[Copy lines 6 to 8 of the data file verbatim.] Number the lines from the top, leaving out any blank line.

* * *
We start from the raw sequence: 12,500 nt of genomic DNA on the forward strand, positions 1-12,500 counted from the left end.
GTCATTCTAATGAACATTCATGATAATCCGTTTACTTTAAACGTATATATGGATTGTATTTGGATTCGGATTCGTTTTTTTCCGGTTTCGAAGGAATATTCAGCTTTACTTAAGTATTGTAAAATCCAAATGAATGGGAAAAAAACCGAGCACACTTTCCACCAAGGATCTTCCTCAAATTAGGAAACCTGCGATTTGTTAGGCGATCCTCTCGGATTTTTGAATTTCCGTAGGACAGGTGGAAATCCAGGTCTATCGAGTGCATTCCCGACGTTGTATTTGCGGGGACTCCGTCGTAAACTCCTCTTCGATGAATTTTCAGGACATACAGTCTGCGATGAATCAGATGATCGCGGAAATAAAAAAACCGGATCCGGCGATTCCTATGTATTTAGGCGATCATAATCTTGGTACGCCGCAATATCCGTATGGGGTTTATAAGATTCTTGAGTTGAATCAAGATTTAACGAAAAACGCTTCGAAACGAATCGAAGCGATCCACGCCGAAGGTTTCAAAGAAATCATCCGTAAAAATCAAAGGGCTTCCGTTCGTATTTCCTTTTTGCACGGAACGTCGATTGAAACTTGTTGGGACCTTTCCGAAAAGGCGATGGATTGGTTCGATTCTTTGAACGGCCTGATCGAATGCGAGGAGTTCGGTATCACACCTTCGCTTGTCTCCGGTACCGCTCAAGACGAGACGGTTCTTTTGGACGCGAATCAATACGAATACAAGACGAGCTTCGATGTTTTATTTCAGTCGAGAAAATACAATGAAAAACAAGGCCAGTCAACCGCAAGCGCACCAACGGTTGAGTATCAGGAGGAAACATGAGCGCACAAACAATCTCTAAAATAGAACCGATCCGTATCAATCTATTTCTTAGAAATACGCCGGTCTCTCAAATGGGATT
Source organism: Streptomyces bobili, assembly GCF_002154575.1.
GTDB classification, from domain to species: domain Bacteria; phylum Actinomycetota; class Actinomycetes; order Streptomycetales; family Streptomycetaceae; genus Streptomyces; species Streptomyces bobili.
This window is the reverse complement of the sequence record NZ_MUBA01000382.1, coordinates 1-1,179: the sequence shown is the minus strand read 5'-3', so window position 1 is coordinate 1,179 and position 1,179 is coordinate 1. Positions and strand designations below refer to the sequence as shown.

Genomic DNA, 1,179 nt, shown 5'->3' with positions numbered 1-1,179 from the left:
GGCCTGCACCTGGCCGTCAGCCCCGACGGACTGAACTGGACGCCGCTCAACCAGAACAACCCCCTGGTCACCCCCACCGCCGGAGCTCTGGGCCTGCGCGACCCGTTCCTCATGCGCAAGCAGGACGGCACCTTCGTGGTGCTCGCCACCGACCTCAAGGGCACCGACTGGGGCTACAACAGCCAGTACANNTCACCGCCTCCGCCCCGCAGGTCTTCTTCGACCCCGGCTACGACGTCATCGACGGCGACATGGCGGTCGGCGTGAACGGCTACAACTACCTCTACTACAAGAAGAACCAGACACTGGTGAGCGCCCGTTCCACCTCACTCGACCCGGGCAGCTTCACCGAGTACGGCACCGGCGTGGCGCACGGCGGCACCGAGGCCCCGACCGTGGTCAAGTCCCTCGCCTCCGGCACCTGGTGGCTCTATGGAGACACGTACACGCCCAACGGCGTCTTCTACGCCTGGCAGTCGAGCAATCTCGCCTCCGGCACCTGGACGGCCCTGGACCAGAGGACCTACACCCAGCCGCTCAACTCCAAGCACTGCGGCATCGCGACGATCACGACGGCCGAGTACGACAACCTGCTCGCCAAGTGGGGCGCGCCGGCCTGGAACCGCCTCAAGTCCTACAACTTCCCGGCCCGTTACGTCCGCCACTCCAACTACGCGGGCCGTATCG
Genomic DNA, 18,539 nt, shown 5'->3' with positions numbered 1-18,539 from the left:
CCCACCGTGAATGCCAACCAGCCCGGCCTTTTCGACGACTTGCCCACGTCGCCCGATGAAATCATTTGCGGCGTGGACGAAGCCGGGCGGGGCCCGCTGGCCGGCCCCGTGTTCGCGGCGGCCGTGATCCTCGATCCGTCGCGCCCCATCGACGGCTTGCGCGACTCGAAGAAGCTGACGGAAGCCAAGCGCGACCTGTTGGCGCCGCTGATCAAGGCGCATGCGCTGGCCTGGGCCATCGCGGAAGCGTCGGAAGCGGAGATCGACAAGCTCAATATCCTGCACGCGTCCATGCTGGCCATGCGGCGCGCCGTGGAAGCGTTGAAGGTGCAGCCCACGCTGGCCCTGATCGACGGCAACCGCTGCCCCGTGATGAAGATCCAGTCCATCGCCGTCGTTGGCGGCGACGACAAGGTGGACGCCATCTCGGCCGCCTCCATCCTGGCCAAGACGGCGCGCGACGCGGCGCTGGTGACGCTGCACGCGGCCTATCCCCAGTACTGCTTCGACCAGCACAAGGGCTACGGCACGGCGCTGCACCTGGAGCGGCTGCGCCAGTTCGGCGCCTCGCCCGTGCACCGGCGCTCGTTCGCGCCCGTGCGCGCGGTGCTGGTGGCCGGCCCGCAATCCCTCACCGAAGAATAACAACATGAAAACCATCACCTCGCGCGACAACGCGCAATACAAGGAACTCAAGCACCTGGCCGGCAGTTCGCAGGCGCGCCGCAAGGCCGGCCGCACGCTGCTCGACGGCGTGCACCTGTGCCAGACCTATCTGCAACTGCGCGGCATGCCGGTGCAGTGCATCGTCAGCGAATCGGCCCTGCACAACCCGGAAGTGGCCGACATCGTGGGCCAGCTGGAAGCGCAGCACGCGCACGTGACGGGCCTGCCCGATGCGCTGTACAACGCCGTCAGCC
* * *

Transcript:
Genomic DNA, 1,179 nt, shown 5'->3' with positions numbered 1-1,179 from the left:
GGCCTGCACCTGGCCGTCAGCCCCGACGGACTGAACTGGACGCCGCTCAACCAGAACAACCCCCTGGTCACCCCCACCGCCGGAGCTCTGGGCCTGCGCGACCCGTTCCTCATGCGCAAGCAGGACGGCACCTTCGTGGTGCTCGCCACCGACCTCAAGGGCACCGACTGGGGCTACAACAGCCAGTACANNTCACCGCCTCCGCCCCGCAGGTCTTCTTCGACCCCGGCTACGACGTCATCGACGGCGACATGGCGGTCGGCGTGAACGGCTACAACTACCTCTACTACAAGAAGAACCAGACACTGGTGAGCGCCCGTTCCACCTCACTCGACCCGGGCAGCTTCACCGAGTACGGCACCGGCGTGGCGCACGGCGGCACCGAGGCCCCGACCGTGGTCAAGTCCCTCGCCTCCGGCACCTGGTGGCTCTATGGAGACACGTACACGCCCAACGGCGTCTTCTACGCCTGGCAGTCGAGCAATCTCGCCTCCGGCACCTGGACGGCCCTGGACCAGAGGACCTACACCCAGCCGCTCAACTCCAAGCACTGCGGCATCGCGACGATCACGACGGCCGAGTACGACAACCTGCTCGCCAAGTGGGGCGCGCCGGCCTGGAACCGCCTCAAGTCCTACAACTTCCCGGCCCGTTACGTCCGCCACTCCAACTACGCGGGCCGTATCG
Genomic DNA, 18,539 nt, shown 5'->3' with positions numbered 1-18,539 from the left: